The problem of sleep deprivation in teens is a concerning public health issue here is Pennsylvania.
"it’s a radical thought, but what if the behavior we casually dismiss as “teenage angst” — the moodiness, the constant battles, the sleeping all day, the reckless, impulsive and careless behavior — is not in fact a normal part of being a teen? Or at least, not to the degree we assume it is. What if instead we are doing our teenagers a disservice by writing off as “normal” what are in reality the symptoms of chronic and severe sleep deprivation?"
Sleep deprivation puts teenagers into a kind of perpetual cloud or haze, explains Dr. Mary Carskadon, a professor of psychiatry at Brown University and director of chronobiology and sleep research at Bradley Hospital in Rhode Island. “One of the metaphors I use is that it’s like having an astigmatism. You don’t realize how bad your vision is until you get glasses or in this case, good sleep.” That haze, she says, can negatively affect teenager’s mood, ability to think, to react, to regulate their emotions, to learn and to get along with adults.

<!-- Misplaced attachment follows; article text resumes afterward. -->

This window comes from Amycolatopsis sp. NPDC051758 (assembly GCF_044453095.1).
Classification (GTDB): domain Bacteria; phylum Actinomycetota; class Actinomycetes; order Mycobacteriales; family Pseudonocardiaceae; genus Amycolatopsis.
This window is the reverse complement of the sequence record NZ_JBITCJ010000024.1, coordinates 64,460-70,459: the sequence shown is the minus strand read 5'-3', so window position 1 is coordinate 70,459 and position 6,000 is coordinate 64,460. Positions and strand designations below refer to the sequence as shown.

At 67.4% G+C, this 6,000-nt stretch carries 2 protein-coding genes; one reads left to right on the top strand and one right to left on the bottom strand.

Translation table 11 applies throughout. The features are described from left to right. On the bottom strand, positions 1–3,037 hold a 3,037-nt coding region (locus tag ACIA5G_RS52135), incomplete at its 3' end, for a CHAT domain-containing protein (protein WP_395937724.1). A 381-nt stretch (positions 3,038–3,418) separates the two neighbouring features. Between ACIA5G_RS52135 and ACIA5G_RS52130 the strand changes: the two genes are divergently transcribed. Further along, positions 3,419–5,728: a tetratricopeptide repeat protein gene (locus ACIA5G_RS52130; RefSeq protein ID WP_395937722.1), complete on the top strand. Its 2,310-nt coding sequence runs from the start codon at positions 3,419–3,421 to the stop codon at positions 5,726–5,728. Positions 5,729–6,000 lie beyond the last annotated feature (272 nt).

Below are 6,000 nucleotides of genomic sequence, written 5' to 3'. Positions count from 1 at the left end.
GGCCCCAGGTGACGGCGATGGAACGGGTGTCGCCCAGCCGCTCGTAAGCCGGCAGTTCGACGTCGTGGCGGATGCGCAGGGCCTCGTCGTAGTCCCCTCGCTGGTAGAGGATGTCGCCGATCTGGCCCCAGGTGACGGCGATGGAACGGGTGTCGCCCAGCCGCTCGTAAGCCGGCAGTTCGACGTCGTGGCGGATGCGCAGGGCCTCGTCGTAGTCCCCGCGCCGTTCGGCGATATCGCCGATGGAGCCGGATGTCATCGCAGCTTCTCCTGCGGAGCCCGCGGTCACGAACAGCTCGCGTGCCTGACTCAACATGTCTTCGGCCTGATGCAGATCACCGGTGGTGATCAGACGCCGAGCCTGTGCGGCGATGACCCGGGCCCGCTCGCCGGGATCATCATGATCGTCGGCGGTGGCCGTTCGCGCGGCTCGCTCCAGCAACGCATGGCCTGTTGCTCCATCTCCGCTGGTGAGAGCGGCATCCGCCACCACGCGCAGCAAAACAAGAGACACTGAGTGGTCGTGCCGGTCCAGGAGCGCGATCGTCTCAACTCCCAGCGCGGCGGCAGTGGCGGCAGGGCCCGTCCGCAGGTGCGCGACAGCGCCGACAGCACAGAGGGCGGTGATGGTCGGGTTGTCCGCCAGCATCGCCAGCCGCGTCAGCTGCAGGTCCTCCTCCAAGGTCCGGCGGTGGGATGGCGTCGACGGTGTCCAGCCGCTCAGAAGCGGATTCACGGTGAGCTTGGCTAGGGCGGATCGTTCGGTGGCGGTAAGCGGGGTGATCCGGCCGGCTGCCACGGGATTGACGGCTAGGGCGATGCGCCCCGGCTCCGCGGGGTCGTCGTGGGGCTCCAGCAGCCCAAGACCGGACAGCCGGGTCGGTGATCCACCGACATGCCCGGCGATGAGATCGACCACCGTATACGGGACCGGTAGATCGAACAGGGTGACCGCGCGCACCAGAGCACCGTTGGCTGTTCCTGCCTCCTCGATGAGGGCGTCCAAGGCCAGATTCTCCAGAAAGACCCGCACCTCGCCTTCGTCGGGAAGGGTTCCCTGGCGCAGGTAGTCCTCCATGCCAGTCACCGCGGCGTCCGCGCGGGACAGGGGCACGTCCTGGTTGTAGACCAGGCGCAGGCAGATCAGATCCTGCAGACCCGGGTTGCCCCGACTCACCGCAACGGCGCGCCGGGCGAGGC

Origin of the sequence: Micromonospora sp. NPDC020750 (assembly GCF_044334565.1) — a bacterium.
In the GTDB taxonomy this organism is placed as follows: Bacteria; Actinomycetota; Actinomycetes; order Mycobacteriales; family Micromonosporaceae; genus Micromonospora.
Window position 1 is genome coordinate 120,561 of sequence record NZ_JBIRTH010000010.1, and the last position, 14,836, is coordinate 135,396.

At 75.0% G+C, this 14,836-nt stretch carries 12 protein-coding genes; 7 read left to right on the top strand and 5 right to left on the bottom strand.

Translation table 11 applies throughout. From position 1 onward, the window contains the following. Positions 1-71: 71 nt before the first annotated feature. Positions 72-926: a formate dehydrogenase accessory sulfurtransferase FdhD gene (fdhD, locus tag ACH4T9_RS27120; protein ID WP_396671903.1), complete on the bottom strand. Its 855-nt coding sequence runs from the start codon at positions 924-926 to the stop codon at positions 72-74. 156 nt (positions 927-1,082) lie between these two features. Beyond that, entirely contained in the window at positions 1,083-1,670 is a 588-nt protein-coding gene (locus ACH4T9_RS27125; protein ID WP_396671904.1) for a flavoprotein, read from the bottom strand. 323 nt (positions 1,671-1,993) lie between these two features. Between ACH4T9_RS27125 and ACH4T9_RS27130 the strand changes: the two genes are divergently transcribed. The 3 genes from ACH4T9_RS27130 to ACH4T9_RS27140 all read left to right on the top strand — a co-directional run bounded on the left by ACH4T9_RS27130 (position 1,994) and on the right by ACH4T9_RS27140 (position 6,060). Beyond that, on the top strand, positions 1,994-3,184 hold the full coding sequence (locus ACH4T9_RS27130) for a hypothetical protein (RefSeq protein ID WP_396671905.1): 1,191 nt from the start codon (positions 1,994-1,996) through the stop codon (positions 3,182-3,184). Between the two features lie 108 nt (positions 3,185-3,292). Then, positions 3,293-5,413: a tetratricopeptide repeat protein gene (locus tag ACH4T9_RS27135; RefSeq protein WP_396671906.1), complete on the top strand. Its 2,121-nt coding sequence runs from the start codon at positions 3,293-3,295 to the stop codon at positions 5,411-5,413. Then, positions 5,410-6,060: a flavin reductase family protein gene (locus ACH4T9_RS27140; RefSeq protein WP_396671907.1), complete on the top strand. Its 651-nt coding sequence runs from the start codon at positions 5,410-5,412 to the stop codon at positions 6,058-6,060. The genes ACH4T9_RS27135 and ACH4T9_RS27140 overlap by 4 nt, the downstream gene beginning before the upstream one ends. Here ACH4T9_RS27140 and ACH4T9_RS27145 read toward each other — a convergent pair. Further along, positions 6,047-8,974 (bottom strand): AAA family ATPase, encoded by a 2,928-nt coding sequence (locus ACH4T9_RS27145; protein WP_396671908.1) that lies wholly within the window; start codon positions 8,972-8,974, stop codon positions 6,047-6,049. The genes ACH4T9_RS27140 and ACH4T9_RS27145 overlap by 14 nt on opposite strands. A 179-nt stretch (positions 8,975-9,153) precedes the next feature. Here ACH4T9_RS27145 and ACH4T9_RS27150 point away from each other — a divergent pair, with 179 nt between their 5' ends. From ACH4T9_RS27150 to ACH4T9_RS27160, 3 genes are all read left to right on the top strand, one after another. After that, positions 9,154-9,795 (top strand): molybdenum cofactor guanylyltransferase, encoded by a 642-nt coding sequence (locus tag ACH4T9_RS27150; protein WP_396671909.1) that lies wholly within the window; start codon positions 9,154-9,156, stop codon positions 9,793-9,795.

Senate Resolution 417:
RESOLVED, That the Senate direct the Joint State Government Commission to establish an advisory committee to conduct a comprehensive study of issues, benefits and options related to instituting a later start time to the school day at secondary schools in this Commonwealth.